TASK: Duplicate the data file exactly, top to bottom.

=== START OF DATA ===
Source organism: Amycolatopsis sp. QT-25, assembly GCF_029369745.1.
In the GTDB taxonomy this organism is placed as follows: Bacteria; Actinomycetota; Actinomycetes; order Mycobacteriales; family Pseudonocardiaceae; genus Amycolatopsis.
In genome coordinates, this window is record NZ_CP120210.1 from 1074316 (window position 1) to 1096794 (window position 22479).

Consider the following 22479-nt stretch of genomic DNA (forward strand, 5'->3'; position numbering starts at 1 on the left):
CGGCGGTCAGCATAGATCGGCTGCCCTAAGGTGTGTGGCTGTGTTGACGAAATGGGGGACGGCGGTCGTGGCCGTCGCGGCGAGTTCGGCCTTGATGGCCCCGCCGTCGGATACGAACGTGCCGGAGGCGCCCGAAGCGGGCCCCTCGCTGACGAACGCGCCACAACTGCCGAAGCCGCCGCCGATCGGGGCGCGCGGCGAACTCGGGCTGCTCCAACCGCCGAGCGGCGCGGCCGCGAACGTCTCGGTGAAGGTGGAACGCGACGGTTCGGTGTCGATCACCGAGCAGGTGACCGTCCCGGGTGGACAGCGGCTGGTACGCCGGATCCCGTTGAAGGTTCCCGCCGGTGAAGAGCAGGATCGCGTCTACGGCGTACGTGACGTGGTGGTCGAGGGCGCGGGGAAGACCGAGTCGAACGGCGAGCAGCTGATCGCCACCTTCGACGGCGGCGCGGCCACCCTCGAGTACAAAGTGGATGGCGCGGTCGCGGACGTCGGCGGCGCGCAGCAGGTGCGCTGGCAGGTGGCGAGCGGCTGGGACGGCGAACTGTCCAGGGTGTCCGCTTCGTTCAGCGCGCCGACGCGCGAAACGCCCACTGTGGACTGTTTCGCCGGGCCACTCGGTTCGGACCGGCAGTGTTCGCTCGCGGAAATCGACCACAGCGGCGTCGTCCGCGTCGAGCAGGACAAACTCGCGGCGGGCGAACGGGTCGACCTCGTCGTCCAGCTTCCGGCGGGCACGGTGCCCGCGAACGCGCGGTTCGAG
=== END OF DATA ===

Source organism: Amycolatopsis sp. QT-25, assembly GCF_029369745.1.
In the GTDB taxonomy this organism is placed as follows: Bacteria; Actinomycetota; Actinomycetes; order Mycobacteriales; family Pseudonocardiaceae; genus Amycolatopsis.
In genome coordinates, this window is record NZ_CP120210.1 from 1074316 (window position 1) to 1096794 (window position 22479).

Consider the following 22479-nt stretch of genomic DNA (forward strand, 5'->3'; position numbering starts at 1 on the left):
CGGCGGTCAGCATAGATCGGCTGCCCTAAGGTGTGTGGCTGTGTTGACGAAATGGGGGACGGCGGTCGTGGCCGTCGCGGCGAGTTCGGCCTTGATGGCCCCGCCGTCGGATACGAACGTGCCGGAGGCGCCCGAAGCGGGCCCCTCGCTGACGAACGCGCCACAACTGCCGAAGCCGCCGCCGATCGGGGCGCGCGGCGAACTCGGGCTGCTCCAACCGCCGAGCGGCGCGGCCGCGAACGTCTCGGTGAAGGTGGAACGCGACGGTTCGGTGTCGATCACCGAGCAGGTGACCGTCCCGGGTGGACAGCGGCTGGTACGCCGGATCCCGTTGAAGGTTCCCGCCGGTGAAGAGCAGGATCGCGTCTACGGCGTACGTGACGTGGTGGTCGAGGGCGCGGGGAAGACCGAGTCGAACGGCGAGCAGCTGATCGCCACCTTCGACGGCGGCGCGGCCACCCTCGAGTACAAAGTGGATGGCGCGGTCGCGGACGTCGGCGGCGCGCAGCAGGTGCGCTGGCAGGTGGCGAGCGGCTGGGACGGCGAACTGTCCAGGGTGTCCGCTTCGTTCAGCGCGCCGACGCGCGAAACGCCCACTGTGGACTGTTTCGCCGGGCCACTCGGTTCGGACCGGCAGTGTTCGCTCGCGGAAATCGACCACAGCGGCGTCGTCCGCGTCGAGCAGGACAAACTCGCGGCGGGCGAACGGGTCGACCTCGTCGTCCAGCTTCCGGCGGGCACGGTGCCCGCGAACGCGCGGTTCGAG